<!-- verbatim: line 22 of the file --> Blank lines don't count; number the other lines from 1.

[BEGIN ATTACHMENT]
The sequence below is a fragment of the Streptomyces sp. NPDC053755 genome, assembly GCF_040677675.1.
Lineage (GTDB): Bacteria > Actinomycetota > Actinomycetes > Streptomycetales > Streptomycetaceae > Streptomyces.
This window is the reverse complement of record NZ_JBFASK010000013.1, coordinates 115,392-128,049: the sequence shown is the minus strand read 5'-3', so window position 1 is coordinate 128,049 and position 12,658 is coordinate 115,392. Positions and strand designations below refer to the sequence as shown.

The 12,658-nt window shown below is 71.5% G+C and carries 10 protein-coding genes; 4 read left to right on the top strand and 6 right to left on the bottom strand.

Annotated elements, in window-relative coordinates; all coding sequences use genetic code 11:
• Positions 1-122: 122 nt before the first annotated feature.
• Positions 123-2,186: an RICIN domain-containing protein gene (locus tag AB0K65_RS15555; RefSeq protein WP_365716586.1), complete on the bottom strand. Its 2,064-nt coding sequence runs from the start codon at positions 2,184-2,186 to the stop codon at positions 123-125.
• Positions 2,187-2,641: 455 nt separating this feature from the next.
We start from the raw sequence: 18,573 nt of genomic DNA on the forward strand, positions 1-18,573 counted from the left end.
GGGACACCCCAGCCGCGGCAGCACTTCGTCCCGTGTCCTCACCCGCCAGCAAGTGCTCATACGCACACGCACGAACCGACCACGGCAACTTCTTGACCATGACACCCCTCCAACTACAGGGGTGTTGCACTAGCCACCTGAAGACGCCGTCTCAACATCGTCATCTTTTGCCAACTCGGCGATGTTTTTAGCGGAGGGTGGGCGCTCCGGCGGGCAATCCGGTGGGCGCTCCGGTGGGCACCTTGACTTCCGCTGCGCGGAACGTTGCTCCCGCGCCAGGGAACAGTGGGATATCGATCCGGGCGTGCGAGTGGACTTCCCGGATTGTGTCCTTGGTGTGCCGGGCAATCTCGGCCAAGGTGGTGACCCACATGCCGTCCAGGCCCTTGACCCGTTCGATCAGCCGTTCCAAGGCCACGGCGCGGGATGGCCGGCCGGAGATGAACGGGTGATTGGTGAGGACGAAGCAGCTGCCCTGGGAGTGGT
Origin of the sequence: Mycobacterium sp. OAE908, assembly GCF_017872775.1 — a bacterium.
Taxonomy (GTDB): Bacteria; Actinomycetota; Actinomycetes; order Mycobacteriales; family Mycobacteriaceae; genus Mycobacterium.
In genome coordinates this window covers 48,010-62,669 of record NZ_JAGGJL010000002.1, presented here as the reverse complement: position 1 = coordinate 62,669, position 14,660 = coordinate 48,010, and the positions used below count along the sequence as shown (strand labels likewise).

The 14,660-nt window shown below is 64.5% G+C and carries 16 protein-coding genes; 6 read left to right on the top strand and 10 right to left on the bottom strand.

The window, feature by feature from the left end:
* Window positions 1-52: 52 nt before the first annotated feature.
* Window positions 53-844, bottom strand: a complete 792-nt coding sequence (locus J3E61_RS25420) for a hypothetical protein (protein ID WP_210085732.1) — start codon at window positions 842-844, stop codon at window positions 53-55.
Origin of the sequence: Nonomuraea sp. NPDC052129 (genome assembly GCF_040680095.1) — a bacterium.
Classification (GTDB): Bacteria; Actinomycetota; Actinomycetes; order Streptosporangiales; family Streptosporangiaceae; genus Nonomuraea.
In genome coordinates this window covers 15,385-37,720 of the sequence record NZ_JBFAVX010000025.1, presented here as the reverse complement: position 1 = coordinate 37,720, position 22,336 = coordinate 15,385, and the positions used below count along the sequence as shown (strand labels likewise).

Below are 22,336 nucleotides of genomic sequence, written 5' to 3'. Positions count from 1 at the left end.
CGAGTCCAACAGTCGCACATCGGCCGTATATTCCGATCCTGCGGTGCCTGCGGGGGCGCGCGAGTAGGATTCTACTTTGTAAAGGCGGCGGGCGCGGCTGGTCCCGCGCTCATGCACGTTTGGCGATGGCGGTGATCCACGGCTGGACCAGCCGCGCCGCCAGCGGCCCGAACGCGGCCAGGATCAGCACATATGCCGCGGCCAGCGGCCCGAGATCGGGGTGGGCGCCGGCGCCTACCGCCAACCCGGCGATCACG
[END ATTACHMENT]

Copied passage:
CGAGTCCAACAGTCGCACATCGGCCGTATATTCCGATCCTGCGGTGCCTGCGGGGGCGCGCGAGTAGGATTCTACTTTGTAAAGGCGGCGGGCGCGGCTGGTCCCGCGCTCATGCACGTTTGGCGATGGCGGTGATCCACGGCTGGACCAGCCGCGCCGCCAGCGGCCCGAACGCGGCCAGGATCAGCACATATGCCGCGGCCAGCGGCCCGAGATCGGGGTGGGCGCCGGCGCCTACCGCCAACCCGGCGATCACG